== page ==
In cases where there are no children, both parties are earning similar amounts or there is a lot of money to go around, equal sharing of assets may be appropriate. The key question is whether a half share of the pot will be enough to cover each spouse’s needs. Ideally, if couples can share out their assets and become financially independent of each other, either straightaway or over time, then this is referred to as having a “clean break”. The courts will try to achieve a clean break if it is possible.
A common point of dispute for couples reaching an agreement is often one party’s “bad behaviour”. This may be because one party had an affair or was uncaring or perhaps even violent during the relationship. Generally, the law says that the fact that one spouse is responsible for the marriage ending is not relevant to the financial arrangements on divorce. It is only in very rare cases that a spouse’s share of the assets will be reduced because of their bad conduct. Situations that might be considered would be serious financial misconduct such as fraud or heavy gambling.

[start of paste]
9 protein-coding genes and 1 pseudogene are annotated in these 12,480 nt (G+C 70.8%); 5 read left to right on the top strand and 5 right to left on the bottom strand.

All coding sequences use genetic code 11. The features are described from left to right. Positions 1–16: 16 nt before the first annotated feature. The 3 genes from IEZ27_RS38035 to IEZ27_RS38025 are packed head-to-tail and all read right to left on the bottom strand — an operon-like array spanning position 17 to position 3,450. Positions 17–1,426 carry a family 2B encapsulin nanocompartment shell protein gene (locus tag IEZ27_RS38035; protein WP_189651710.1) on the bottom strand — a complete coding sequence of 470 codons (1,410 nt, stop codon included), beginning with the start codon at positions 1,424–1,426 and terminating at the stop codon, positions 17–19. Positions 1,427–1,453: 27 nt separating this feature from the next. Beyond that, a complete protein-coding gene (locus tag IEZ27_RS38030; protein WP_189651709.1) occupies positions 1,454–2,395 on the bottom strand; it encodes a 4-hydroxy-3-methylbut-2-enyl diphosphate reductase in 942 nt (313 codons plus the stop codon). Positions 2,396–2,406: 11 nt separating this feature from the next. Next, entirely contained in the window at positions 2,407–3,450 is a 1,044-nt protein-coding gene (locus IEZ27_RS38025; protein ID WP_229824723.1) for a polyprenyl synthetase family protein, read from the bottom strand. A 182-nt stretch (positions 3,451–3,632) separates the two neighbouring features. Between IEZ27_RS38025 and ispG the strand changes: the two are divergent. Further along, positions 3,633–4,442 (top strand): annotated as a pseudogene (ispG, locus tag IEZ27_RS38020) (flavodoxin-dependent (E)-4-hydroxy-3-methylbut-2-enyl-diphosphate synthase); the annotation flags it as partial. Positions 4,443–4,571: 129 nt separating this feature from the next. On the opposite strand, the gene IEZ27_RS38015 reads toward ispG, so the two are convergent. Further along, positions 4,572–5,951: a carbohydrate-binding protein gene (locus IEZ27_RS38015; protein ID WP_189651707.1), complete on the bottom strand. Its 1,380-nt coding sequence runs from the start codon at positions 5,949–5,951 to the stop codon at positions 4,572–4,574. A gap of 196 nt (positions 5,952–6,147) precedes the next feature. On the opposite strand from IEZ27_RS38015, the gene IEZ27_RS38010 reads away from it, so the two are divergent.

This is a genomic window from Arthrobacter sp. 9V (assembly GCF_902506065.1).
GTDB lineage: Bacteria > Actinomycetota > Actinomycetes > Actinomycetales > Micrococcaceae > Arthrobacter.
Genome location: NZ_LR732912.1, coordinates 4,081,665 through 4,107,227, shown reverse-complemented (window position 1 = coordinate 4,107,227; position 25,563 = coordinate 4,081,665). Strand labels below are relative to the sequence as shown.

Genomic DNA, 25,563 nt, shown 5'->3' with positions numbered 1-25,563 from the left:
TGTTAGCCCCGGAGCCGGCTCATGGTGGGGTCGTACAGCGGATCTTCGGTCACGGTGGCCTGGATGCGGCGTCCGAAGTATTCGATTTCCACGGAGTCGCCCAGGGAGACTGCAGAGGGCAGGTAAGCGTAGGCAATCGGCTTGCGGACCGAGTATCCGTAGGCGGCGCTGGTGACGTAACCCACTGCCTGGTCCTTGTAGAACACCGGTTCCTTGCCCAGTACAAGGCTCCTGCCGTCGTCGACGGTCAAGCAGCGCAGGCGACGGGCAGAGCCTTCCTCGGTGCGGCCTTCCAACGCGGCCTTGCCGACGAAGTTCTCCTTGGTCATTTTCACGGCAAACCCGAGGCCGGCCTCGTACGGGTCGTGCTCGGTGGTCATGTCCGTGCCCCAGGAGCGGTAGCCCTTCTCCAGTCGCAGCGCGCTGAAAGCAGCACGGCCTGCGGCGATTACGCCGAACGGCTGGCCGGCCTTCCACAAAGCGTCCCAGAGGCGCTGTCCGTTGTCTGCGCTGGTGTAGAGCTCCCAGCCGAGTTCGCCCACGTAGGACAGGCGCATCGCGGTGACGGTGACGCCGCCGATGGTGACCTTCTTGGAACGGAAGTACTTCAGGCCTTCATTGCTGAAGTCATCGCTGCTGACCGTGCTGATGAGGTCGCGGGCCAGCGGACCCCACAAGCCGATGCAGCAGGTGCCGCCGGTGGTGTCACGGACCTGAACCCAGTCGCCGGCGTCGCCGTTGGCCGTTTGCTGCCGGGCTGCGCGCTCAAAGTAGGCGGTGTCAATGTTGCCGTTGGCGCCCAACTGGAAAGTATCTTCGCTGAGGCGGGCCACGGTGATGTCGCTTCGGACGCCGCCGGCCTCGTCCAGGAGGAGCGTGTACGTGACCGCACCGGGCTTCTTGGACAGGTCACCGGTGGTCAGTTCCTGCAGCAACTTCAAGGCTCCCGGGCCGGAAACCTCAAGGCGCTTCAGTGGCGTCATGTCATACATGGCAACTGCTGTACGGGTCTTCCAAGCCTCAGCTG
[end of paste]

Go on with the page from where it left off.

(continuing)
What resources can be used to meet needs?
If a case goes to court, the first thing the judge does is review all the assets to see how much there is “in the pot” to share out. Key points that are considered:
• All assets and debts are relevant, and all assets can be used to meet the parties’ needs. Assets are not just those owned jointly by or held in the name of both parties.
• Often the family home will be the most important asset, and it does not matter whether this is actually held in one party’s name or was owned and lived in by only one party before the marriage.
• Pensions are easy to overlook, but they are very important and can sometimes be the most valuable asset in the case.
• Each spouse’s ability to acquire assets in the future (e.g. by borrowing on a mortgage) and earning capacity are also relevant. If one spouse’s ability to work is limited because of child-care responsibilities, that will be relevant to deciding what is fair. Often this means that that spouse needs access to more of the couple’s resources following divorce, and may also need to receive spousal maintenance.